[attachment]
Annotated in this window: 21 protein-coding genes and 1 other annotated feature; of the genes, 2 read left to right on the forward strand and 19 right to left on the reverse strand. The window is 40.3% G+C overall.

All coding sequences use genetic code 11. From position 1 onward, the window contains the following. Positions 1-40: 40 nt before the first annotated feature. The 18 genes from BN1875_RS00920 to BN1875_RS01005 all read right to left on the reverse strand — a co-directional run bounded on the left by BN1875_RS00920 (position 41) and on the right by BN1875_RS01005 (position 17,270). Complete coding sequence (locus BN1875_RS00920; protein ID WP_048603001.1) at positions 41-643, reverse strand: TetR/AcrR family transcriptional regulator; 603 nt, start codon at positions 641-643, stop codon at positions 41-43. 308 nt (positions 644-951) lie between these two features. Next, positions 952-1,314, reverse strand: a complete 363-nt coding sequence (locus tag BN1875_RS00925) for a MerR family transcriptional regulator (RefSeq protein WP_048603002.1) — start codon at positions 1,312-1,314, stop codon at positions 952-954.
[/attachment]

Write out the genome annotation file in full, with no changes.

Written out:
Annotated in this window: 21 protein-coding genes and 1 other annotated feature; of the genes, 2 read left to right on the forward strand and 19 right to left on the reverse strand. The window is 40.3% G+C overall.

All coding sequences use genetic code 11. From position 1 onward, the window contains the following. Positions 1-40: 40 nt before the first annotated feature. The 18 genes from BN1875_RS00920 to BN1875_RS01005 all read right to left on the reverse strand — a co-directional run bounded on the left by BN1875_RS00920 (position 41) and on the right by BN1875_RS01005 (position 17,270). Complete coding sequence (locus BN1875_RS00920; protein ID WP_048603001.1) at positions 41-643, reverse strand: TetR/AcrR family transcriptional regulator; 603 nt, start codon at positions 641-643, stop codon at positions 41-43. 308 nt (positions 644-951) lie between these two features. Next, positions 952-1,314, reverse strand: a complete 363-nt coding sequence (locus tag BN1875_RS00925) for a MerR family transcriptional regulator (RefSeq protein WP_048603002.1) — start codon at positions 1,312-1,314, stop codon at positions 952-954.